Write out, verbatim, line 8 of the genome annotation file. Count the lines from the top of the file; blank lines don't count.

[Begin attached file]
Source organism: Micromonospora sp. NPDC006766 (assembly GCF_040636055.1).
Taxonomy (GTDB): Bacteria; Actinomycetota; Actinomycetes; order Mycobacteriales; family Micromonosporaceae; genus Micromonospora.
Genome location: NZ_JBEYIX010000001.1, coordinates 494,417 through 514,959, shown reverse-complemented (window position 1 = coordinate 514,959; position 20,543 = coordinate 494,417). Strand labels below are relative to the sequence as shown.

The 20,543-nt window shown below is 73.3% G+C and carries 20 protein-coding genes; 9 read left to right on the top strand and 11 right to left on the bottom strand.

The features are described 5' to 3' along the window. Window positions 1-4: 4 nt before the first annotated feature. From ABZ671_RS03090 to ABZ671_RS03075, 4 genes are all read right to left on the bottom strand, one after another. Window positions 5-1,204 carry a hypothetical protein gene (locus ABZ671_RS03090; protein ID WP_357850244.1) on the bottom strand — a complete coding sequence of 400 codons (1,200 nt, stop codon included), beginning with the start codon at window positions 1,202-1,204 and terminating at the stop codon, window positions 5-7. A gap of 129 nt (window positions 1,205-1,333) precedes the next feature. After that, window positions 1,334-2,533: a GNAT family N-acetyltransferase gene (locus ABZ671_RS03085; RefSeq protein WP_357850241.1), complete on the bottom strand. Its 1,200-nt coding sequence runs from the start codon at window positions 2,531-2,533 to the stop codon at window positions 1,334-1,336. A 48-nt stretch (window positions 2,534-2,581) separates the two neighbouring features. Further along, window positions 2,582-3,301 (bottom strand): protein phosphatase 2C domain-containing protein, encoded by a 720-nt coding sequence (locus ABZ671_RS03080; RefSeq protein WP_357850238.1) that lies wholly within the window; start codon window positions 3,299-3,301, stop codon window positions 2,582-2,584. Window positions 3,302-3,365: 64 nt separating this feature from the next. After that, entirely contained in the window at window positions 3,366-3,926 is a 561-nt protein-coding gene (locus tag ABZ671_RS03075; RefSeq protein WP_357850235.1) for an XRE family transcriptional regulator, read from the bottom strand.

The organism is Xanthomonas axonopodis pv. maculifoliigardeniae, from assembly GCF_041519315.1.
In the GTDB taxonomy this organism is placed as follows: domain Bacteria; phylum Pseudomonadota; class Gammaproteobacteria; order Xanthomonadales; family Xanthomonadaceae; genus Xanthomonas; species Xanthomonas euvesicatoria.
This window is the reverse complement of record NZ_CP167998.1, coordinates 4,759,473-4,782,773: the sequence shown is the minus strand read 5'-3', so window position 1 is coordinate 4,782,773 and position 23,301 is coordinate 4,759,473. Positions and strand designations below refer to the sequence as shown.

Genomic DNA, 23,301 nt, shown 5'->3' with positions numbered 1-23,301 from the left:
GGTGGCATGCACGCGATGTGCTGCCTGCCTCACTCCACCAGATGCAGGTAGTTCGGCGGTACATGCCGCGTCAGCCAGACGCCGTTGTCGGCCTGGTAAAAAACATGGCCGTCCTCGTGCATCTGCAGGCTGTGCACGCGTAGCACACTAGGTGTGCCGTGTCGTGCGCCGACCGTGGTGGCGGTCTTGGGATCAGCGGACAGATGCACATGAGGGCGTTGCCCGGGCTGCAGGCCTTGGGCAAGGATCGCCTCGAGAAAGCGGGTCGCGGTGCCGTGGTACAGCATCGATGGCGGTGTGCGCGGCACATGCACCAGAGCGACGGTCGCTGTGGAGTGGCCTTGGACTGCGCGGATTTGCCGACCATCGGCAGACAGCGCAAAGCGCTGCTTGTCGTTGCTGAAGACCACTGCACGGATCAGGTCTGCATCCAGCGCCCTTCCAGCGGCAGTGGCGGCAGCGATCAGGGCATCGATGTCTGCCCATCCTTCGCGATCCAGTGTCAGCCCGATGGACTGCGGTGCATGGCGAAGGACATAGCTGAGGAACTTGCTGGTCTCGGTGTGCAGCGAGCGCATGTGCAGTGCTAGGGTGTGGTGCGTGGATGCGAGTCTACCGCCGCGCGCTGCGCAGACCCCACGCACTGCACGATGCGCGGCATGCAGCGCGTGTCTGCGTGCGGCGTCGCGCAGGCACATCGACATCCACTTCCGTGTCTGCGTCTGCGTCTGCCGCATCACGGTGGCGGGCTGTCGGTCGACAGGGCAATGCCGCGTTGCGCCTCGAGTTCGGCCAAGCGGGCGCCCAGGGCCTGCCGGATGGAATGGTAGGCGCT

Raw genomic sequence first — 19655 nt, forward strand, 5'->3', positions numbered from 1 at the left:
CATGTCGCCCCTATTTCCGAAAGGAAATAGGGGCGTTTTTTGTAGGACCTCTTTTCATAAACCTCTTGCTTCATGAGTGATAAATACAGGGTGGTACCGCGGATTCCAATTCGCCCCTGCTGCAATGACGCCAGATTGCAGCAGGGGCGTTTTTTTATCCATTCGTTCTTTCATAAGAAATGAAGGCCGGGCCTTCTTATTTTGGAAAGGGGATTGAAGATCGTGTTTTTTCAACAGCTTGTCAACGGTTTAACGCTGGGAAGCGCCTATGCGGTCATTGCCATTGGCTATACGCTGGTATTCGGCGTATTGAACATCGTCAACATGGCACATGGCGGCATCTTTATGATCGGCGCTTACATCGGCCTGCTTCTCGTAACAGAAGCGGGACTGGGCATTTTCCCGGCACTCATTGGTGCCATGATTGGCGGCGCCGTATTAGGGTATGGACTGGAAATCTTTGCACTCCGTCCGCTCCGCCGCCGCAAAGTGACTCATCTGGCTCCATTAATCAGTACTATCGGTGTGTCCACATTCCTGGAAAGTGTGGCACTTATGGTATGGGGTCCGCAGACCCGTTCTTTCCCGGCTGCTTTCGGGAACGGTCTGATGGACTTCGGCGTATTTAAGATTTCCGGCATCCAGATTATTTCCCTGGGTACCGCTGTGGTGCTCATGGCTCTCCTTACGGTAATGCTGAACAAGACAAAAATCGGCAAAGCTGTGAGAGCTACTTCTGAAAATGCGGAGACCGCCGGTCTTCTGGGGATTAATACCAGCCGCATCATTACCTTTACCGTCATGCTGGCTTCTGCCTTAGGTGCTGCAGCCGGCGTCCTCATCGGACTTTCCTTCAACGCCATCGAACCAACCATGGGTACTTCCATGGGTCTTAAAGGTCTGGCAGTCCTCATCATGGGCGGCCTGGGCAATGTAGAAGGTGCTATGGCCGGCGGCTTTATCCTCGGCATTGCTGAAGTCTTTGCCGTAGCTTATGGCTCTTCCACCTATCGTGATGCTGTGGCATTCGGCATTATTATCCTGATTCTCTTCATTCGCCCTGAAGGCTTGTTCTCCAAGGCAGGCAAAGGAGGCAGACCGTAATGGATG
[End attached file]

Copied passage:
This window is the reverse complement of record NZ_CP167998.1, coordinates 4,759,473-4,782,773: the sequence shown is the minus strand read 5'-3', so window position 1 is coordinate 4,782,773 and position 23,301 is coordinate 4,759,473. Positions and strand designations below refer to the sequence as shown.